For readers who have read their previous Life in a Medieval For more demanding tasks, a superior design was the overshot wheel. In popular understanding, Medieval Europe was a ‘dark age’ where much was lost of Classical knowledge and close to no new inventions were made until the Renaissance. Indeed, the technological springboard from which Europe was propelled into modernity was built during the middle ages.

As the title hints at and the subtitle: Still, it’s an informative read and probably the best of their books that I’ve read. However, this is a discipline-wide deficiency and should not reflect poorly on the authors.

If I have one gripe, it’s that there weren’t enough pictures to back up the items and descriptions of what they were talking about. Books by Frances Gies. And while it did Readability 6. I got some of this, but quite a bit more of the simple history of technology.

To be fair, I should preface this review by saying that this book has been my bathroom reading for the better part of a year. A very succinct look at human technical ingenuity, from the 6th to 16th centuries. When I first picked the book up I was primarily interested in learning When the wool arrived, he sold it to the weaver, who took it home to sort, card, spin, and weave, with the help of his wife and children.


I marked every inspiring piece with a flag, for a peek at what this book looked like part-way through look at this post from my blog: One of the most valuable chapters is “The Asian Connection.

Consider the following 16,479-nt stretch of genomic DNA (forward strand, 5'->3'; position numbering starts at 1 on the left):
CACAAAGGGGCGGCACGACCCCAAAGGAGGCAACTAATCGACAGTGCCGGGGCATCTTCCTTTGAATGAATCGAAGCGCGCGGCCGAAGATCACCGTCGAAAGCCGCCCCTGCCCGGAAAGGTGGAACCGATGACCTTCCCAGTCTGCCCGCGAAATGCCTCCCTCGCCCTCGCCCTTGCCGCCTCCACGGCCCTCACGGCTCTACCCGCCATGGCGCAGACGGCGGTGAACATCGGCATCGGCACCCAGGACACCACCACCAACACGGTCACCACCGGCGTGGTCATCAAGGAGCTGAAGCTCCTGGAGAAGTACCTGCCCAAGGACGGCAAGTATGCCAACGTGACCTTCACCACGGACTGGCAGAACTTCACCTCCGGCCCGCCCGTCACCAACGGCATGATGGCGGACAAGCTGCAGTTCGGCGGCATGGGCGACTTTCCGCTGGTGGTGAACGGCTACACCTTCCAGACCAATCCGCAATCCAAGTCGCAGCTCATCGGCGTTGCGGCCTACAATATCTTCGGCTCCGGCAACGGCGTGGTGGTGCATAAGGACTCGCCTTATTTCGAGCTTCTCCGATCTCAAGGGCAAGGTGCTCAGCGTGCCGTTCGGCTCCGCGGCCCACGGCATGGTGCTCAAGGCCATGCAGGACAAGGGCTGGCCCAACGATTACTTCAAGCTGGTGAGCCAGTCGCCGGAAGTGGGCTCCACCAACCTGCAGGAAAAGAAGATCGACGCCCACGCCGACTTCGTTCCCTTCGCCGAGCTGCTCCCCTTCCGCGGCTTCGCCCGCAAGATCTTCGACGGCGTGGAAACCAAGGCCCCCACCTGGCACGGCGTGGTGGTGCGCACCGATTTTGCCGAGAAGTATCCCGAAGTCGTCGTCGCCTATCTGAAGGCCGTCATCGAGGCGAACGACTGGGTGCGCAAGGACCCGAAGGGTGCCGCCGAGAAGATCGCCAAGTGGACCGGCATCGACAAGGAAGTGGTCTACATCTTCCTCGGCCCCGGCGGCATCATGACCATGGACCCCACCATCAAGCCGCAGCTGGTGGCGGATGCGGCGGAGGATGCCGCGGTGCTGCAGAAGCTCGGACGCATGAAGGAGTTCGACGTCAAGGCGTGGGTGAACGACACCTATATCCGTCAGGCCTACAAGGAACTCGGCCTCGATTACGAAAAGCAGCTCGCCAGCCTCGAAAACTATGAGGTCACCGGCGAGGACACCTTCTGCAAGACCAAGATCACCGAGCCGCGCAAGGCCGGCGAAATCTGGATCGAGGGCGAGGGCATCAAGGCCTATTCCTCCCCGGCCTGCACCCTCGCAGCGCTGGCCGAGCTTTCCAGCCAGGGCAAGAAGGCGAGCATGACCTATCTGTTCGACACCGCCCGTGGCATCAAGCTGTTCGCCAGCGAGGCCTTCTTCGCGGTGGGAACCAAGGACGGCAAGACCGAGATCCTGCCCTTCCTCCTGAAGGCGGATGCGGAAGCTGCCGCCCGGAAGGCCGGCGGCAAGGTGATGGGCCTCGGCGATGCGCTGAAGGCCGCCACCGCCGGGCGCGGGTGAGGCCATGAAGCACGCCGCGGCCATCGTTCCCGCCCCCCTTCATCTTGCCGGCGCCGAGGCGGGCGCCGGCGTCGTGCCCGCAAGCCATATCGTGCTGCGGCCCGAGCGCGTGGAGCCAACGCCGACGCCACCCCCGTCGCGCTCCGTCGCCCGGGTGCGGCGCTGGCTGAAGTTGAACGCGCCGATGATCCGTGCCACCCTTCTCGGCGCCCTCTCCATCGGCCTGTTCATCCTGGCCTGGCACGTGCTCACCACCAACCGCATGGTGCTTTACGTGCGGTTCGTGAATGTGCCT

The Gieses show how Europe synthesized its own innovations – the three-field system, water power in industry, the full-rigged ship, the putting-out system – into a powerful new combination of technology, economics, and politics.

Apr 02, Andy Todd rated it it was ok Shelves: Frances and Joseph Gies have been writing books about medieval history for thirty foorge. The book is also broken up into only a handful of chapters which means reading it is a chore when there aren’t enough places to stop.

Cathedral, Forge, and Waterwheel: There are no discussion topics on this book yet. Cathedral building was the crucible in which t I read this book several years ago, and strongly recommend it to anyone with an interest in either medieval history xathedral the history of technology. If I had to find a quibble, it would be the very minor one that I expected a bit cathedrla on building technology, and that is very minor indeed.

Cathedral, Forge, and Waterwheel: Technology and Invention in the Middle Ages

This work is more academic than others that Catthedral have come across, but it remains very accessible to the non-medievalist reader. Consequently, large landowners watewrheel even the Roman state were cathedrql to build it.

While this perspective is not completely punctured–witness, for instance, the potent ambivalence with which Church fathers regarded stonemasons–it seems inarguable that the Benedictine and Cistercian monastic orders in particular were responsible for making many technological innovations and dispersing even more throughout Christendom. Paperbackpages. All in all, I regard this title as nearly essential reading for technological literacy and the history of Western Civilization. The important art of pottery making first modeled clay with fingers and thumb, then coiled strands of clay, and finally shaped its work with the potter’s wheel, invented about B.

Jan 23, Mark rated it liked it Shelves: